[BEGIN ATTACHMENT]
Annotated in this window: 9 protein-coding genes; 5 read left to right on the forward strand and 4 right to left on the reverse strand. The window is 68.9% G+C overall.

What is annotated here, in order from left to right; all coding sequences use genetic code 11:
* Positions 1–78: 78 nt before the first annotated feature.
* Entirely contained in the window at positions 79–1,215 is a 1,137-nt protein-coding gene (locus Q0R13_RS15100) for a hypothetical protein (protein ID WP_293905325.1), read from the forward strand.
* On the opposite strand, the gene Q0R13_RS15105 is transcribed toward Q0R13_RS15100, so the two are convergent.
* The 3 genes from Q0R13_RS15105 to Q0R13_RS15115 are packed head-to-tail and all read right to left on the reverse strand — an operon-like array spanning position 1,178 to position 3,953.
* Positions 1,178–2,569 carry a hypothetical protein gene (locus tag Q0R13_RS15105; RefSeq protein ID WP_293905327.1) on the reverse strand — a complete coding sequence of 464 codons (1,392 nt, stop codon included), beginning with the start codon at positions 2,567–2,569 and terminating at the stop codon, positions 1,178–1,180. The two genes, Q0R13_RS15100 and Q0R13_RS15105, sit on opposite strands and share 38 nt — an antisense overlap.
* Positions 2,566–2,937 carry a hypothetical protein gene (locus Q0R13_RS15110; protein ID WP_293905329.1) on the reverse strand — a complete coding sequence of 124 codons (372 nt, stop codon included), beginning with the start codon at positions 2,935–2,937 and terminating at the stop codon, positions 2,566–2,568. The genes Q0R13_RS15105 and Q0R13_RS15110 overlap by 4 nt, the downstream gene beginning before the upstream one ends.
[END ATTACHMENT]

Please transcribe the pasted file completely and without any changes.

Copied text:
Annotated in this window: 9 protein-coding genes; 5 read left to right on the forward strand and 4 right to left on the reverse strand. The window is 68.9% G+C overall.

What is annotated here, in order from left to right; all coding sequences use genetic code 11:
* Positions 1–78: 78 nt before the first annotated feature.
* Entirely contained in the window at positions 79–1,215 is a 1,137-nt protein-coding gene (locus Q0R13_RS15100) for a hypothetical protein (protein ID WP_293905325.1), read from the forward strand.
* On the opposite strand, the gene Q0R13_RS15105 is transcribed toward Q0R13_RS15100, so the two are convergent.
* The 3 genes from Q0R13_RS15105 to Q0R13_RS15115 are packed head-to-tail and all read right to left on the reverse strand — an operon-like array spanning position 1,178 to position 3,953.
* Positions 1,178–2,569 carry a hypothetical protein gene (locus tag Q0R13_RS15105; RefSeq protein ID WP_293905327.1) on the reverse strand — a complete coding sequence of 464 codons (1,392 nt, stop codon included), beginning with the start codon at positions 2,567–2,569 and terminating at the stop codon, positions 1,178–1,180. The two genes, Q0R13_RS15100 and Q0R13_RS15105, sit on opposite strands and share 38 nt — an antisense overlap.
* Positions 2,566–2,937 carry a hypothetical protein gene (locus Q0R13_RS15110; protein ID WP_293905329.1) on the reverse strand — a complete coding sequence of 124 codons (372 nt, stop codon included), beginning with the start codon at positions 2,935–2,937 and terminating at the stop codon, positions 2,566–2,568. The genes Q0R13_RS15105 and Q0R13_RS15110 overlap by 4 nt, the downstream gene beginning before the upstream one ends.